Friday, October 22, 2021

10 Iconic and all-time favourite Raj Kapoor songs

On showman Raj Kapoor’s 32nd death anniversary today (June 2), Narendra Kusnur chooses 10 iconic songs filmed on him. Enjoy!


When playback singer Mukesh passed away in August 1976, Raj Kapoor famously said he had lost his voice. The two of them had combined on most hit songs picturised on the legendary actor.

On Kapoor’s 32nd death anniversary today (June 2, 2020), we choose 10 iconic songs filmed on him. Interestingly, Mukesh sang eight of them, with Manna Dey contributing the others.

Musically, Kapoor was known for these memorable combinations. Thus, music directors Shankar-Jaikishen create tunes for nine of these songs. Likewise, Shailendra penned six, though in his films, Kapoor also had some great songs written by Hasrat Jaipuri.

The thing about these songs was that the masses easily related to them. Whatever their theme – personal, patriotic, religious or romantic – they created an impact with their simplicity and melody.


1. Awara Hoon – Awara (1951)


One of the early hits filmed on Kapoor, the song made waves even in China and the Soviet Union. Composed by Shankar-Jaikishen, sung by Mukesh and written by Shailendra, it is considered the quintessential RK song even today, as he portrayed himself as a Chaplinesque tramp.




2. Mera Joota Hai Japani – Shree 420 (1955)


Similar to ‘Awara Hoon’ in its screen appearance, the song made waves because of Shailendra’s patriotic lines which say that even if one wears foreign clothes, one should be Indian at heart. Shankar-Jaikishen and Mukesh combined again. A small snippet was even sung by Phaldut Sharma in the 2013 Hollywood film Gravity.




3. Aaja Sanam – Chori Chori (1956)


One of the most popular love songs of the 1950s, this was sung by Lata Mangeshkar and Manna Dey. Shankar-Jaikishen used their trademark style again, and Hasrat Jaipuri penned the words. The song was picturised on Kapoor and Nargis.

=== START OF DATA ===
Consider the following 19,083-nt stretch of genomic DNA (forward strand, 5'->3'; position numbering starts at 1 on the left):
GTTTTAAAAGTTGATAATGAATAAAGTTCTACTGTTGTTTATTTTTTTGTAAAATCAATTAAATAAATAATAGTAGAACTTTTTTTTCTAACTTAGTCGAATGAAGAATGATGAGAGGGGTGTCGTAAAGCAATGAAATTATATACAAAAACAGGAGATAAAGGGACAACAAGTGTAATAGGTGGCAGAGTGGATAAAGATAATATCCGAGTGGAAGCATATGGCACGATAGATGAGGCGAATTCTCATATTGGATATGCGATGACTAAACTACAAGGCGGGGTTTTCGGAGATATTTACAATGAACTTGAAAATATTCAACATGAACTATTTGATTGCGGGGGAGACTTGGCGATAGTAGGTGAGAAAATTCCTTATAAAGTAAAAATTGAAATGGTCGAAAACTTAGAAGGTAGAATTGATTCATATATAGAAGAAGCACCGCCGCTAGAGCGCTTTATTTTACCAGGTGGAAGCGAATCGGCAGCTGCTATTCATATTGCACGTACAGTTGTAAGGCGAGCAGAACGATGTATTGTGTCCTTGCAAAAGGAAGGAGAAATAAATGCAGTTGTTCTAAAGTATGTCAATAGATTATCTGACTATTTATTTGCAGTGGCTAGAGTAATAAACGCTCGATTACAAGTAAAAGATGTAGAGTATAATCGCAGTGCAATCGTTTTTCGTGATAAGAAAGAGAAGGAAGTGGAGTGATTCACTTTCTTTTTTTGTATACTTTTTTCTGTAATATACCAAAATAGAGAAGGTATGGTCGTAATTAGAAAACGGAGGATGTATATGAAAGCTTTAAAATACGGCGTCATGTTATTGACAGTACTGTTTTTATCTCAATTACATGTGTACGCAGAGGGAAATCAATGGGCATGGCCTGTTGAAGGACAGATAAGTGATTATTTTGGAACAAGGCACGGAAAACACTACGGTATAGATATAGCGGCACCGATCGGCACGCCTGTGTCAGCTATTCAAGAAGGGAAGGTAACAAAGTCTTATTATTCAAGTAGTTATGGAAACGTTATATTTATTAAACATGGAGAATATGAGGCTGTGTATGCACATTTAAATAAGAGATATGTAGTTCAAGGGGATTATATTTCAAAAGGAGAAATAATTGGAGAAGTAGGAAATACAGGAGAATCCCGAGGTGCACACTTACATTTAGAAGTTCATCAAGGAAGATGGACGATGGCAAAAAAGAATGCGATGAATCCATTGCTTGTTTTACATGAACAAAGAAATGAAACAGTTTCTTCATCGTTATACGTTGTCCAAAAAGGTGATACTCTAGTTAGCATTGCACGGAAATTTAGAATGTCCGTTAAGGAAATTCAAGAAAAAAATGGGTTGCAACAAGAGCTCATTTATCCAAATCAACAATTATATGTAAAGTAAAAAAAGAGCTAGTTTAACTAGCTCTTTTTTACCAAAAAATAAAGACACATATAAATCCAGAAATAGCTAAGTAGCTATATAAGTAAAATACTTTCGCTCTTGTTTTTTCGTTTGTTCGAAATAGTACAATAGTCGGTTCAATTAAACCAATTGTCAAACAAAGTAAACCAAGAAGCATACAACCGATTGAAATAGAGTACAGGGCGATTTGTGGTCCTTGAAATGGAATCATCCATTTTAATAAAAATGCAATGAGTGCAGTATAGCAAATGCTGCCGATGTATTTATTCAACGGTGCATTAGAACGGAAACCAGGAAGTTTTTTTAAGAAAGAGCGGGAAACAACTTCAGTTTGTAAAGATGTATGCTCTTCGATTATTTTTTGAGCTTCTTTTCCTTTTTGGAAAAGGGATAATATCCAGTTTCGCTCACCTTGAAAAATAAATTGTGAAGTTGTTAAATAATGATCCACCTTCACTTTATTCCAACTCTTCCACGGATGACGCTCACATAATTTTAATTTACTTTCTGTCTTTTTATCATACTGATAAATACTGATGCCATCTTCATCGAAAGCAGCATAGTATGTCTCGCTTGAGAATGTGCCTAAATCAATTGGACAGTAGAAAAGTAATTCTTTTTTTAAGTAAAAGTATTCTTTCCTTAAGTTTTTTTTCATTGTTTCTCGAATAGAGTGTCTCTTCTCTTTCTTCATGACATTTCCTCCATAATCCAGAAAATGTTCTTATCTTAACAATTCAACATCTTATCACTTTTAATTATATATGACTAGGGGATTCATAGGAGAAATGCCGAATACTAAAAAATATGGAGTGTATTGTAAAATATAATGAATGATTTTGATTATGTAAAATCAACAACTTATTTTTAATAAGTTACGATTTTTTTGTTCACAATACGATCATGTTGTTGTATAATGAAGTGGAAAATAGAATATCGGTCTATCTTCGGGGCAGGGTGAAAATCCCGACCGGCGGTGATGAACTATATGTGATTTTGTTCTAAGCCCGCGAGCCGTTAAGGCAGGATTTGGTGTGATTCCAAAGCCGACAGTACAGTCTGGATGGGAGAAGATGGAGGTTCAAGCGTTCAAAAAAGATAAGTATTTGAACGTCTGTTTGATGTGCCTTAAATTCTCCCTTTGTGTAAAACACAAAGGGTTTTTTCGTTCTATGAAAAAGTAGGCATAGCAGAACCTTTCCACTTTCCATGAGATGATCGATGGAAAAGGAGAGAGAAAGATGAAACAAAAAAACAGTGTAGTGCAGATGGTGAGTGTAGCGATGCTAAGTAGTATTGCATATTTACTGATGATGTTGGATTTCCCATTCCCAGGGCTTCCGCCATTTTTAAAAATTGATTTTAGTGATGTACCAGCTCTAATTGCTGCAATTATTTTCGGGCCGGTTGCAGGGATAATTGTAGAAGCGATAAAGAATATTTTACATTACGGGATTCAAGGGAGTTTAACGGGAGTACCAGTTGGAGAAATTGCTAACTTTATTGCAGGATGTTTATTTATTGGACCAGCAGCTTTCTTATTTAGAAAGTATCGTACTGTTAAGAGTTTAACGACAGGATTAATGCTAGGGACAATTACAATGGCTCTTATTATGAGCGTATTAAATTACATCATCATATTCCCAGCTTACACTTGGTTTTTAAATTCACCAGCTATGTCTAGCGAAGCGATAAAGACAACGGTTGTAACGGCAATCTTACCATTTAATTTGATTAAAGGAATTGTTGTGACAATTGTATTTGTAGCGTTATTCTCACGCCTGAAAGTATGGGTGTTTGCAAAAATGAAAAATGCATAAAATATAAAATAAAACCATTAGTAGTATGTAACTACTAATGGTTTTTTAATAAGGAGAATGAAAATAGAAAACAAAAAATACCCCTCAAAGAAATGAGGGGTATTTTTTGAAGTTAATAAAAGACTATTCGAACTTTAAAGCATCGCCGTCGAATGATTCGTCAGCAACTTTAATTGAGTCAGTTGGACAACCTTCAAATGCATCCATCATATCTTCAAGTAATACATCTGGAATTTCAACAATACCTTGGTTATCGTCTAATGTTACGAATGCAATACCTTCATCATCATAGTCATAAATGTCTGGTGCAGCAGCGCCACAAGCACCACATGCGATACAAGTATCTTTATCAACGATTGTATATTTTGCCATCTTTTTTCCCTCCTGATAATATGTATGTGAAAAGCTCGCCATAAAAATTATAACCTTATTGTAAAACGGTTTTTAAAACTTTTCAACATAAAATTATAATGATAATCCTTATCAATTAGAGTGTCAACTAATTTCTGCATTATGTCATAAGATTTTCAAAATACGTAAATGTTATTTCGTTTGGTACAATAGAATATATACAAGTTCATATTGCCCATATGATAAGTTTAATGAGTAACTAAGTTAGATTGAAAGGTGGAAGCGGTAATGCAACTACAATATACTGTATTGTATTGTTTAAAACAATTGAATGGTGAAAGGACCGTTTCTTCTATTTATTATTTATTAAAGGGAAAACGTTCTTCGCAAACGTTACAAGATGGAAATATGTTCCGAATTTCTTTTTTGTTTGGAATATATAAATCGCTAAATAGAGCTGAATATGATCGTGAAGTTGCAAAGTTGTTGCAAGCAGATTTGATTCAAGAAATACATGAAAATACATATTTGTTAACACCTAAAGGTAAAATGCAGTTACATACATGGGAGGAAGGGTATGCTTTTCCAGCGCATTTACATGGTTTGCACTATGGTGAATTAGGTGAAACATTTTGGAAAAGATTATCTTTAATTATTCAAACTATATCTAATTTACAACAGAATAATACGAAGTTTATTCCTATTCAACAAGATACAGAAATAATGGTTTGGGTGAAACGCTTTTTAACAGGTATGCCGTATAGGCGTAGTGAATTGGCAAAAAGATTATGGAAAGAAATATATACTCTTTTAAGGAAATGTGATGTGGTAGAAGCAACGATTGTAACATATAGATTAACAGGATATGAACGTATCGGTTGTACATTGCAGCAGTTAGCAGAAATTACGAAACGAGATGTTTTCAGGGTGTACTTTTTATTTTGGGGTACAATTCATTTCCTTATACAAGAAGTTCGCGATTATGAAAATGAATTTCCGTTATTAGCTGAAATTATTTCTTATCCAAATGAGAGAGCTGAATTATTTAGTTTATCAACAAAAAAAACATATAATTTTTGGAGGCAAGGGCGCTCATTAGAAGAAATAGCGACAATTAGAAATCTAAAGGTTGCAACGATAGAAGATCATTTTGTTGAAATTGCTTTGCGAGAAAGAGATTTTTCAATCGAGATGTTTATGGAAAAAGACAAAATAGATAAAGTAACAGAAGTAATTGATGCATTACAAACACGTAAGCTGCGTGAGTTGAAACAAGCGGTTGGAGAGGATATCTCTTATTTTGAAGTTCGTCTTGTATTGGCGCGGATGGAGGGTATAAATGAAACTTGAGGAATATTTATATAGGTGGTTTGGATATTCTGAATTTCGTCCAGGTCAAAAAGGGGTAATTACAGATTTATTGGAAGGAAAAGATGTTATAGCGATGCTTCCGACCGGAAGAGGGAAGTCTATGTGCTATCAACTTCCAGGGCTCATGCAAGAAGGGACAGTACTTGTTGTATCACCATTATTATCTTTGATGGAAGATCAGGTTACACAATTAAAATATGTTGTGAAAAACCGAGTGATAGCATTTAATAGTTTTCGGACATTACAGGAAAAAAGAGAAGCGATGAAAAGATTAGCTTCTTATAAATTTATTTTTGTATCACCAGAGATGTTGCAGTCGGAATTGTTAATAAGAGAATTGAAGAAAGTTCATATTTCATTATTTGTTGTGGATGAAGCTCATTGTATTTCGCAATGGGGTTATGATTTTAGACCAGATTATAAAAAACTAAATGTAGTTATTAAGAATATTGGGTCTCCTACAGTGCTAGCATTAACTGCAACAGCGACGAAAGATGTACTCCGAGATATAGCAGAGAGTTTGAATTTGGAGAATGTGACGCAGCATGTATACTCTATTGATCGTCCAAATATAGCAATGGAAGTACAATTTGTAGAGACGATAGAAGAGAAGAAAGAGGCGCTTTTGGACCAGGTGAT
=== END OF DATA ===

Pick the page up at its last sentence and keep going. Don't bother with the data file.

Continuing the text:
4. Sab Kuch Seekha Hamne – Anari (1959)


Another beauty from Mukesh, composed by Shankar-Jaikishen and written by Shailendra. Picturised on Kapoor and Nutan, the song conveyed the feelings of a man who despite having learnt almost everything, lacked in street-smartness and cleverness.




5. Jis Desh Mein Ganga Behti Hai – Jis Desh Mein Ganga Behti Hai (1960)


Kapoor was seen in a group setting in this patriotic song composed by Shankar-Jaikishen, written by Shailendra and sung by Mukesh. The lines “Mehmaan jo hamara hota hai, woh jaan se pyaara hota hai” struck a chord.




6. Chhalia Mera Naam – Chhalia (1960)


Composed by the relatively new Kalyanji-Anandji and penned by Qamar Jalalabadi, this song was about treating all religions equally, as Mukesh sang, “Hindu, Muslim, Sikh, Isaai, sabko mera salaam”.




7. Dost Dost Na Raha – Sangam (1964)


The archetypal piano-driven sad song in a love triangle, the song was filmed on Kapoor, Rajendra Kumar and Vyjayanthimala. The combination of Shankar-Jaikishen, Shailendra and Mukesh worked wonders again.




8. Sajan Re Jhoot Mat Bolo – Teesri Kasam  (1966)


An iconic song propagating the importance of honesty, this was composed by Shankar-Jaikishen, written by Shailendra and sung by Mukesh. The film also had the outstanding number ‘Sajanwa bairi ho gaye hamaar’.




9. Ae Bhai Zara Dekh Ke Chalo – Mera Naam Joker (1970)


Here we chose this classic rendered by the brilliant Manna Dey, though the film also had some great songs sung by Mukesh. Music was by Shankar-Jaikishen again, and lyrics were by the genius Neeraj, who drew parallels between the world and a circus.




10. Ek Din Bik Jaayega – Dharam Karam (1975)


The song was a huge radio favourite in the mid 1970s and was composed by R.D. Burman when he was at his peak. Lyrics were by Majrooh Sultanpuri, who wrote “Jag mein reh jayenge pyaare tere bol”, with Mukesh singing it in his inimitable style.




Narendra Kusnur
Narendra Kusnur is one of India’s best known music journalists. Born with a musical spoon, so to speak, Naren, who dubs himself Kaansen, is a late bloomer in music criticism. He was (is!) an aficionado first, and then strayed into writing on music. But in the last two decades, he has made up for most of what he didn’t do earlier.

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